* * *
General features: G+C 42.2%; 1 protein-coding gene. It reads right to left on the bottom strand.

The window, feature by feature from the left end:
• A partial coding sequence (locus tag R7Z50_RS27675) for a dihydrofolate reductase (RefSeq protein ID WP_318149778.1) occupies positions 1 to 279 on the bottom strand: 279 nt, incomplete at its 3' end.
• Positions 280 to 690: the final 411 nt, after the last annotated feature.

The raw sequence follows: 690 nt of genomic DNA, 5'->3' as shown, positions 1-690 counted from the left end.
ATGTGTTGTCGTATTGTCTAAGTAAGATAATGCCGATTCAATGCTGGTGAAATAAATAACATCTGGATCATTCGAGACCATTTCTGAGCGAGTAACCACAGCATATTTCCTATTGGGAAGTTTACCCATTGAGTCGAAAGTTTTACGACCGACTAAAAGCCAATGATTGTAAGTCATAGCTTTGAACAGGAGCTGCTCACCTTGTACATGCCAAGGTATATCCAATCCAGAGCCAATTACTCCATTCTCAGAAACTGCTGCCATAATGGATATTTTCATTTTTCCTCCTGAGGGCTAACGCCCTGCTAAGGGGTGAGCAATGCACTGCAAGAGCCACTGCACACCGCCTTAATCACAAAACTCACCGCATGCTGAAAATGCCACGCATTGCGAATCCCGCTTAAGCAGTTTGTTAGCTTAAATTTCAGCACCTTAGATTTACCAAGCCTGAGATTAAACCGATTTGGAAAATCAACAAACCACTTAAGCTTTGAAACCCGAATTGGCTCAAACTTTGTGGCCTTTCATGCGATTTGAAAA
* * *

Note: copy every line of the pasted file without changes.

General features: G+C 42.2%; 1 protein-coding gene. It reads right to left on the bottom strand.

The window, feature by feature from the left end:
• A partial coding sequence (locus tag R7Z50_RS27675) for a dihydrofolate reductase (RefSeq protein ID WP_318149778.1) occupies positions 1 to 279 on the bottom strand: 279 nt, incomplete at its 3' end.
• Positions 280 to 690: the final 411 nt, after the last annotated feature.

The raw sequence follows: 690 nt of genomic DNA, 5'->3' as shown, positions 1-690 counted from the left end.
ATGTGTTGTCGTATTGTCTAAGTAAGATAATGCCGATTCAATGCTGGTGAAATAAATAACATCTGGATCATTCGAGACCATTTCTGAGCGAGTAACCACAGCATATTTCCTATTGGGAAGTTTACCCATTGAGTCGAAAGTTTTACGACCGACTAAAAGCCAATGATTGTAAGTCATAGCTTTGAACAGGAGCTGCTCACCTTGTACATGCCAAGGTATATCCAATCCAGAGCCAATTACTCCATTCTCAGAAACTGCTGCCATAATGGATATTTTCATTTTTCCTCCTGAGGGCTAACGCCCTGCTAAGGGGTGAGCAATGCACTGCAAGAGCCACTGCACACCGCCTTAATCACAAAACTCACCGCATGCTGAAAATGCCACGCATTGCGAATCCCGCTTAAGCAGTTTGTTAGCTTAAATTTCAGCACCTTAGATTTACCAAGCCTGAGATTAAACCGATTTGGAAAATCAACAAACCACTTAAGCTTTGAAACCCGAATTGGCTCAAACTTTGTGGCCTTTCATGCGATTTGAAAA